'Neighborhood versus the hood': Warner Robins P&Z says no to apartments

mstucka@macon.comApril 8, 2014 

WARNER ROBINS -- A standing-room-only crowd applauded after the Warner Robins Planning and Zoning Commission said no to a rezoning request Tuesday that would put as many as 200 apartments behind their homes.

LRG Construction Services LLC’s Keith Bauer told the commission he planned between 100 to 200 apartments to be built on the site. He said he had been talking with other officials, including the city officials, about whether traffic could be routed to other streets.

The commission’s vote now will be forwarded to the Warner Robins City Council for a final decision. LRG also has the right to appeal to the council.

Opposition came largely from the area around Wynn Place, a street off Wellborn Road. That’s the core of the Spring Hill subdivision, which has about three dozen houses and was expected to serve as the main street of access to the apartments. Other neighbors came from the other side of the site, near Huntington Middle School.

Residents said they are worried about heavy traffic on Wynn Place. Bauer said conceptually he could bring automobiles through Russell Parkway or a connection to Armed Forces Boulevard. Armed Forces Boulevard does not come near his site, and LRG presented plans Tuesday that included property that wasn’t part of the rezoning request and appeared to be part of a state-planned veterans training center. Bauer told commissioners that was to conform with the commission’s request for a conceptual drawing that could include other access ways.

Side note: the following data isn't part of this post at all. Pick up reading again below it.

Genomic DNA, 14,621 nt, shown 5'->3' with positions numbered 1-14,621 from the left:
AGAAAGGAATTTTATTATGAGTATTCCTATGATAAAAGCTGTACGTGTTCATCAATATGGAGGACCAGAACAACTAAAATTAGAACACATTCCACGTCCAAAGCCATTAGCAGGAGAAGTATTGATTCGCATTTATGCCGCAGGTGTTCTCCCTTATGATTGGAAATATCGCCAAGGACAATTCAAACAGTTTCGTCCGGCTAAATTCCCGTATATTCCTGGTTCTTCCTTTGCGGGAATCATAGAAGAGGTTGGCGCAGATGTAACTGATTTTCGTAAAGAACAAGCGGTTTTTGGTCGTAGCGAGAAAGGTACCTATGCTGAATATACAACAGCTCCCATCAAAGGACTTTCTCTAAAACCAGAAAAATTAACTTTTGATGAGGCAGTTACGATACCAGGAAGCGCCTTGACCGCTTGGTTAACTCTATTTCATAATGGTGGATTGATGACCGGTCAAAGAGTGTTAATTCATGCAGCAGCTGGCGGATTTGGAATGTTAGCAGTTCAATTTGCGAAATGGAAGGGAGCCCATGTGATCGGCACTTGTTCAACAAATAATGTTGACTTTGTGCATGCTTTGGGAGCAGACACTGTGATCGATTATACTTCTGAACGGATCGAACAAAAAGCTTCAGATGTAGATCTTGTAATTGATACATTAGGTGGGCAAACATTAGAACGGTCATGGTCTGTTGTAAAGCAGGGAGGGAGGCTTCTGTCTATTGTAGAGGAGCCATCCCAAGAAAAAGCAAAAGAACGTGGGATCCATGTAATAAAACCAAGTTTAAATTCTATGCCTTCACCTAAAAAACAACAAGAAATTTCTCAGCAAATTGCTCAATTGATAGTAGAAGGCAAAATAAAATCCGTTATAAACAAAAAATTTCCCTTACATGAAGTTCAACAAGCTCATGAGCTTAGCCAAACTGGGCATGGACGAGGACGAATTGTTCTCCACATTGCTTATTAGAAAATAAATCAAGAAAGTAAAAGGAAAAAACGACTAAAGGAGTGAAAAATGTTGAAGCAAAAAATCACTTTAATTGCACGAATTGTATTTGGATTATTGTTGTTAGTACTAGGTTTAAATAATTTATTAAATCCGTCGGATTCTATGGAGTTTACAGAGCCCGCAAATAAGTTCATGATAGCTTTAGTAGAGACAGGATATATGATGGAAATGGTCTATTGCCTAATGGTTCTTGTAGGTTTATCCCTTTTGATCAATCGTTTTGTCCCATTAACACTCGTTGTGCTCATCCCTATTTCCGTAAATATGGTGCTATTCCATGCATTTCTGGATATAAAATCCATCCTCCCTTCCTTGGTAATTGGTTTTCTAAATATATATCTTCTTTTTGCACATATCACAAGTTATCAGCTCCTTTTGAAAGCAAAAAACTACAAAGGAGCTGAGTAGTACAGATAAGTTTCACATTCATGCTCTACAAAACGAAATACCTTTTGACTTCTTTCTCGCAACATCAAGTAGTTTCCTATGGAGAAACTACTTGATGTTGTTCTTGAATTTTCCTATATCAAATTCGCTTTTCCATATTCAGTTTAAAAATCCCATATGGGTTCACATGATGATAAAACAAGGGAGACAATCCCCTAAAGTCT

Pastor Josh B. Kirvin Sr., who oversees the adjoining New Beginnings child care center, told commissioners they had a stark choice to make. A nearby apartment complex on Wall Street has been boarded up and ransacked, and the new apartments would lead to new declines, he said.

“It’s clear to me: neighborhood versus the ‘hood,” Kirvin said.

Neighbors worried most about traffic. Resident Fernando G. Hernandez said he had a petition with 161 signatures from people opposing the rezoning, which he said shouldn’t happen until a traffic study and other studies were done. He also opposed the conceptual sketch Bauer presented.

“I don’t see how you can address the entire picture he marks up on that piece of paper, when it’s not part of the original petition for rezoning,” he said.

Hernandez said he had been asked to sell his property for the development, but only if LRG obtained permission for at least 180 apartments.

Commissioners Clayton Mays, Arthur Head, James Boswell and Buddy Norris voted against the rezoning. Eric Blazi, who was voted chairman earlier in Tuesday’s meeting, did not indicate how he would have voted. The chairman doesn’t vote unless there’s a tie.

Bauer declined to comment after the decision.

Asked if she was happy with the decision, Barbara Thompson, a 46-year resident of Wynn Place, widened her smile and said, “Yes, yes, yes.”

About 70 people attended the hearing, though some were there for other business. During the hearing, some people had to stand around the walls of City Council chambers while others stood outside the room.

To contact writer Mike Stucka, call 744-4251.

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